What's it all About? Marshall Wyatt Earp (Lancaster) and gambler/gunslinger Doc Holiday (Douglas) are worlds apart but end up in an unlikely alliance in this 'town based' western.
Best bits? While some hoodlums shoot up the town, Doc is sitting rock steady playing cards and telling the dealer, who is shaking and cowering, to deal the cards and get on with the game. Ice cool playa. There is also a fantastic scene in the barber's shop.
Did it make you think thoughts? There are two cracking lead performances here. It's a stand-off between bravura egos as the pair swagger and stride around every scene. Lancaster was arguably the bigger star but for the Chief, it's Douglas who steals the show. His tortured gambler is strong, resolute and stoic but hides an inner turmoil that threatens to destroy him.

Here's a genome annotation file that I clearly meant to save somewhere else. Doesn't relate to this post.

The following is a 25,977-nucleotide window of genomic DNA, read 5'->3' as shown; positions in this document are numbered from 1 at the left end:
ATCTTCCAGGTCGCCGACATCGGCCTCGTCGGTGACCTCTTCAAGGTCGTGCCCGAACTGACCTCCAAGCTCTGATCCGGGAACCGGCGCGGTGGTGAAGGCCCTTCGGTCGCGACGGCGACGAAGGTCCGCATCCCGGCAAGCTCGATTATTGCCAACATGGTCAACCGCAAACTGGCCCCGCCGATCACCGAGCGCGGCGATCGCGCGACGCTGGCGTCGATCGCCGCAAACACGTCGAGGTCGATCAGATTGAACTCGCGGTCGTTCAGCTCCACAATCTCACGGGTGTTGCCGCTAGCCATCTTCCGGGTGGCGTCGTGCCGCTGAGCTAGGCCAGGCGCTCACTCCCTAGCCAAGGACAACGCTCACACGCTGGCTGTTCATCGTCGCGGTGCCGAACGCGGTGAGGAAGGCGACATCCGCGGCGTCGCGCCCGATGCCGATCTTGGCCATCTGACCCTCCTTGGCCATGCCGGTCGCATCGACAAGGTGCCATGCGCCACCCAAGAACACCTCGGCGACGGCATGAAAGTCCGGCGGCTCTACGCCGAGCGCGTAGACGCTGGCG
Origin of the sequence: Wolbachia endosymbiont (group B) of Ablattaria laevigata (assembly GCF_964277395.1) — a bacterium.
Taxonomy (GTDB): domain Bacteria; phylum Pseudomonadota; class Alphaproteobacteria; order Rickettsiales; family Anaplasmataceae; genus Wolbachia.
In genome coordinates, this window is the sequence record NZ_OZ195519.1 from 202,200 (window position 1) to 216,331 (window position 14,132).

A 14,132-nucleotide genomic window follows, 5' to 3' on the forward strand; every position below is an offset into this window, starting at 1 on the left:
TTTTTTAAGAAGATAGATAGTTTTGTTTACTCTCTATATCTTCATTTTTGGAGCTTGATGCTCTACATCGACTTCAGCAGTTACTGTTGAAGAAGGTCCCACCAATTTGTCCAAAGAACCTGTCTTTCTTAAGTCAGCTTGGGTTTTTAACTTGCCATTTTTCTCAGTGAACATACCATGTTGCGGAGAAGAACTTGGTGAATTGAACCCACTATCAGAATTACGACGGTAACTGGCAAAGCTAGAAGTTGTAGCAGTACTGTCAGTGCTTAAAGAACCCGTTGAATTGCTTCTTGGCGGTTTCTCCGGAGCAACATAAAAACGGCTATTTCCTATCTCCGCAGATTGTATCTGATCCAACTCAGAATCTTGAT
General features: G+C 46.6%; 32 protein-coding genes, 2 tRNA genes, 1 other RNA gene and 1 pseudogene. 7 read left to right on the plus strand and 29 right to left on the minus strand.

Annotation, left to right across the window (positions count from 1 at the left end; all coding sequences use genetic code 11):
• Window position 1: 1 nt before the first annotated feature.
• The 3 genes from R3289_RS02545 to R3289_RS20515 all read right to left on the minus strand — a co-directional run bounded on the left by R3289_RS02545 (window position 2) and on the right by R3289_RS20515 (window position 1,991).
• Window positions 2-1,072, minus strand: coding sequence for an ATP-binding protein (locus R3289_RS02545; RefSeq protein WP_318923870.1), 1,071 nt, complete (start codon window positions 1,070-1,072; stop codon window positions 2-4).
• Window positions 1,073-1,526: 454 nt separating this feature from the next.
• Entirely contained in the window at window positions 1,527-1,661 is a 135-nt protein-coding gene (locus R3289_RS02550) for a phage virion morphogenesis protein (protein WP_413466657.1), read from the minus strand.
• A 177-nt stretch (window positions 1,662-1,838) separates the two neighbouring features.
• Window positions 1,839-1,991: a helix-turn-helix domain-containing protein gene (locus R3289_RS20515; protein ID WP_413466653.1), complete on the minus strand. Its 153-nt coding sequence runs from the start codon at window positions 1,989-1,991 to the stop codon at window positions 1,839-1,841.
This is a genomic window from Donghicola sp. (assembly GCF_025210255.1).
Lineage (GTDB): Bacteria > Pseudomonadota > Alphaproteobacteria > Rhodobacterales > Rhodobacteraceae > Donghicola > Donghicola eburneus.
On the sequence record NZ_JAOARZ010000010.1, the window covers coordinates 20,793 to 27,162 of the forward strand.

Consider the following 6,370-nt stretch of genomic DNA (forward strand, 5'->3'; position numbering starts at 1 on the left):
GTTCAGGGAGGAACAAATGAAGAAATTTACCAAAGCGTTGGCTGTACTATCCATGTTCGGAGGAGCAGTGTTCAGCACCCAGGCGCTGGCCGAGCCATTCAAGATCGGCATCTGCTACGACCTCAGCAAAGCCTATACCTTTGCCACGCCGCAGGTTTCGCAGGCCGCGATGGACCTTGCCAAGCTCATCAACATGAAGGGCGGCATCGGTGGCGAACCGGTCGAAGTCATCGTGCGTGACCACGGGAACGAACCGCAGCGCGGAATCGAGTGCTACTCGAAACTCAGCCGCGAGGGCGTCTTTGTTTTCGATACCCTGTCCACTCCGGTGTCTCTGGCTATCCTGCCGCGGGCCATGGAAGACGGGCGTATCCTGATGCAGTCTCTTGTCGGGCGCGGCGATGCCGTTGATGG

It's also important to note that this was a big budget production and it shows. Sets are lushly constructed, colours vivid and the cast is all on top form. Even a young Dennis Hopper impresses as as a gunslinger who is conflicted by doing the right thing and standing tall with his cattle rustling family. Commercially the film did very well at the box office and sent the making of B westerns into decline.
Would you watch it again? Yeah, it's a great interpretation of the classic gunfight that is well worth yout time.
|'No gambling here missy'|
Better than: Wyatt Earp (1994)
As good as: Tombstone (1993)